FREE Houses! All You Have to Do Is Move Them.
Being a historic preservation professional married to the director of a creative agency, I am constantly being challenged to appreciate the value of new things as much as I love the past (before I met Ethan, I would happily have plotted my overseas time travel to 1920s London and never looked back, even if it meant being dead by now). Ethan’s perspective has opened my eyes to the incredible ways in which new media can transform preservation advocacy, and how critical it is that preservation groups jump on the new media bandwagon. If you’re at all tapped into this world, you’ve probably seen the stats showing that social media is no longer an option for businesses; rather, it’s “just the ways things are.”
CIRCA’s presence on Facebook has introduced me to a number of wonderful preservation advocacy groups and campaigns that I had never before known about, and it’s great fun to follow their work. Coincidentally, three items that have popped up in my feed recently all have something in common: They are offering free houses to the first person who can pick them up and move them.
And by the way, if you’re interested in knowing how to move a house, I did some in-depth research that I’m happy to share with you in the video below!
Photo courtesy of Preservation Arlington.
Preservation Arlington is helping to promote this adorable Sears kit bungalow dating from 1926. Here is what their webpage says about it:
On behalf of their client, Arlington-based architects Paola Lugli and Paola Amodeo, of the firm Paolasquare international, are offering a free Sears house at 3010 7th St. N. (near Pershing Drive in Lyon Park). The house, built in 1926, is a Wellington model Sears home. Originally priced at $1,998, this lot recently sold in September 2013 for over $750,000. However, the needs of the homeowner do not meet the constrictions of the current home. Rather than bulldoze this historic property, the homeowner is interested in giving it away for only the cost of moving the home.
“When we got the project, we spoke with our client, and we all agreed that the house should not be demolished,” Lugli says. “Unfortunately, given its positioning on the very narrow lot and the programmatic requirements of the client, we cannot integrate it in our project. The Sears bungalows are part of Arlington’s historic heritage and boast great proportions, hard-to-find craftsmanship, and attention to detail. We would love for someone to move it somewhere where it can be used.”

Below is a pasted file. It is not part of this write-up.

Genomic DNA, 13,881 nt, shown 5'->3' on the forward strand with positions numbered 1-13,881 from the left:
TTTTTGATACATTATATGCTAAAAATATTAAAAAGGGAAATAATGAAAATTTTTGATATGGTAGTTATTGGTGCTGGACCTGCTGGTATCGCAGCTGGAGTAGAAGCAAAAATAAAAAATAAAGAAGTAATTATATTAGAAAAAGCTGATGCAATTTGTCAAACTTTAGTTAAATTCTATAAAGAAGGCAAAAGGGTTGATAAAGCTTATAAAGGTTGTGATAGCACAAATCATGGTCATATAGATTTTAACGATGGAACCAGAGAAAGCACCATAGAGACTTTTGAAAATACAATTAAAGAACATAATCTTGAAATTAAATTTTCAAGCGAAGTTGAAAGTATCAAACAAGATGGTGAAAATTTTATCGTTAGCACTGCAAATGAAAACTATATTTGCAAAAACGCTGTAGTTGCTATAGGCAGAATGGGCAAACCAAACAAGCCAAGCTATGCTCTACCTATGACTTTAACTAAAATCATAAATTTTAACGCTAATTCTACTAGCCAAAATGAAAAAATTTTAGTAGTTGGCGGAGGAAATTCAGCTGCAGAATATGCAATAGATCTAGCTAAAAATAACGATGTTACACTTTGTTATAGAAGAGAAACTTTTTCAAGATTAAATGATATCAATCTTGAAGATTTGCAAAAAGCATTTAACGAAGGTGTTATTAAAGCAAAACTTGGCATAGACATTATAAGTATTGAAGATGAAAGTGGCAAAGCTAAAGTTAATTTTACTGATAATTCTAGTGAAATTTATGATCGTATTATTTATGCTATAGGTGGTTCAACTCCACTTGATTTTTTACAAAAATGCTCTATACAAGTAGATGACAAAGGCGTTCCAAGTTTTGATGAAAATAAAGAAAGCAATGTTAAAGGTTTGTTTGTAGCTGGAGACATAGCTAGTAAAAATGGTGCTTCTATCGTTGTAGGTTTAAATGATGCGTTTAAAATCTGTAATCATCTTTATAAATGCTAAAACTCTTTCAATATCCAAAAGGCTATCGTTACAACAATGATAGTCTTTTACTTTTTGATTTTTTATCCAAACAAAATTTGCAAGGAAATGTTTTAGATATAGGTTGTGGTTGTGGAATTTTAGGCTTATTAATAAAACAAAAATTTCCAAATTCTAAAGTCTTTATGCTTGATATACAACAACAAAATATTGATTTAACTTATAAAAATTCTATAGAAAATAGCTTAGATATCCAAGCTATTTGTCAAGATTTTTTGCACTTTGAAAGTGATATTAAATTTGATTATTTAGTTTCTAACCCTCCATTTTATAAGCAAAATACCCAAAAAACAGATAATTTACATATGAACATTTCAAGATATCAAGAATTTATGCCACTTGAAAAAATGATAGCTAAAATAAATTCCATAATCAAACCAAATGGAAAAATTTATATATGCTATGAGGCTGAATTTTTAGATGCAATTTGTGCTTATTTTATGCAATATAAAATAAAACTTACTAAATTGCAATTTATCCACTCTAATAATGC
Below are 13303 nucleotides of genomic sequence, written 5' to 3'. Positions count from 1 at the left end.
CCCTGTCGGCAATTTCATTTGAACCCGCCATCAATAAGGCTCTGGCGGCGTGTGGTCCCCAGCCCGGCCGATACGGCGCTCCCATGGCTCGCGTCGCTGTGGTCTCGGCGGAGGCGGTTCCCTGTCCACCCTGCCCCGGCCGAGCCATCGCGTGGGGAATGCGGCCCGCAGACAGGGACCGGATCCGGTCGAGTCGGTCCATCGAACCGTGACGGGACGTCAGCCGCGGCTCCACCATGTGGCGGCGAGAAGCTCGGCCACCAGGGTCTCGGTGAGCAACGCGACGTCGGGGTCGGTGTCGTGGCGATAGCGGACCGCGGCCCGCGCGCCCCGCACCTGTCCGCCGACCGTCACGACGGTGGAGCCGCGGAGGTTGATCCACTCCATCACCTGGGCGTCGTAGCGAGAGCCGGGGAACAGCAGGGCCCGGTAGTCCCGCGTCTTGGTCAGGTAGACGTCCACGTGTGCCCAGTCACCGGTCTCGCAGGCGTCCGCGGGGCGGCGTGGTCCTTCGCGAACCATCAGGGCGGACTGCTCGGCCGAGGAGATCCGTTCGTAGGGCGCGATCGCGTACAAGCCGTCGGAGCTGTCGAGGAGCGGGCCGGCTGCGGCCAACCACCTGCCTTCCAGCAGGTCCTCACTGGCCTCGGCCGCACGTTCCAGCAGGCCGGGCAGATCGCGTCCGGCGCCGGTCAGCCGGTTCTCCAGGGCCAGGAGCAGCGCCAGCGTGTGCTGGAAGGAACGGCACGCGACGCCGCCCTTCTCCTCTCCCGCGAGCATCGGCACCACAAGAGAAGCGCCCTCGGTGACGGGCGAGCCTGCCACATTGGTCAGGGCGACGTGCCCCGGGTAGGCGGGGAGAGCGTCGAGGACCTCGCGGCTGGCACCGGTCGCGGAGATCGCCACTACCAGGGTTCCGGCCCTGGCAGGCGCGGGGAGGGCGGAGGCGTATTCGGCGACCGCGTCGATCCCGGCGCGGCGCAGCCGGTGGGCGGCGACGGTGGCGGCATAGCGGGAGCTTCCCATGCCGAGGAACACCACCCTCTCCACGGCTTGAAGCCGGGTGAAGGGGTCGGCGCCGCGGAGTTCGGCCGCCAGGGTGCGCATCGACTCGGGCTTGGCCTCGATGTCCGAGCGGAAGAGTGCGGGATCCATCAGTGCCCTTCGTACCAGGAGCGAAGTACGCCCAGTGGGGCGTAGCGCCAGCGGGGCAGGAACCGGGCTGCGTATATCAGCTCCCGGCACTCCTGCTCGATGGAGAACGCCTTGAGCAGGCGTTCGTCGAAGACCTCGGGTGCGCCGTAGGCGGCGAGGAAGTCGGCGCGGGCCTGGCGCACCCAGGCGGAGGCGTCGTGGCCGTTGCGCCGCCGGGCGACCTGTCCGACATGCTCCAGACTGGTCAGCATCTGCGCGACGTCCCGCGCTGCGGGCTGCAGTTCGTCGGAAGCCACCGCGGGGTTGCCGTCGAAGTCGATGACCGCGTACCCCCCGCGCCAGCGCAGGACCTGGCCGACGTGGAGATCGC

To save this house, contact either principal of Paolasquare International:
Paola Lugli — [email protected]
Paola Amodeo — [email protected]
Photo courtesy of Keller Williams Realty.
Photo courtesy of Keller Williams Realty.
Ok, this one’s not entirely free. BUT it’s only $40,000, and hey, in my inflated world of Brooklyn real estate, that’s as good as free (and you might have some bargaining power there). Besides, it dates all the way back to 1840! Oh, I just love an historic log cabin. (Over the holiday, we happily binged on the entire season of Frontier House. Best 10 hours of my life.)
Here’s what the listing says:
A true and authentic hand-hewn Log Cabin constructed in 1840. It is a Dog-Trot design. It has a bathroom, dining room, living room and sunporch on main level. It has three adjoining bedrooms on upper floor. Located near the FDR & Warm Springs GA areas. Price is for the cabin only; no land. Buyer must move cabin to a new location.
To save this house, contact Keller Williams realtor Norm Hatke at 404-906-4455.
Photo courtesy of Historic Nashville.
Gahhhhhhh I love this one. A little Queen Anne with a porch to die for! AND It’s entirely free. From the Facebook page of Historic Nashville:
Looking for a FREE historic house?? This c. 1885 Queen Anne-style house at 1818 Eastland Avenue in East Nashville (across from Eastland Cafe) is available at no cost for anyone willing to move it to another lot. According to research by the Metro Historical Commission, the building was originally the Spout Spring School before being converted into a dwelling. In the 1970s, it was converted into 3 apartments. The current owner March Egerton has pulled a demolition permit, but will allow someone to relocate the house at no cost. The window of opportunity is short so if you are seriously interested, you must ACT FAST. Please spread the word. Let’s save this East Nashville landmark!
UPDATE (July 18, 2014): Sadly, the house in Nashville has been demolished. Thank you to everyone who reached out to try to save it!
AUTHOR ELIZABETH FINKELSTEIN
Elizabeth is the founder of CIRCA and a practicing writer, architectural historian and preservation consultant living in Brooklyn, NY. Elizabeth has loved historic houses for as long as she can remember, having grown up in an 1850’s Greek Revival gem that was lovingly restored by her parents. Elizabeth, her husband Ethan and their beagle Banjo remain on a relentless hunt for their perfect “Thanksgiving house.”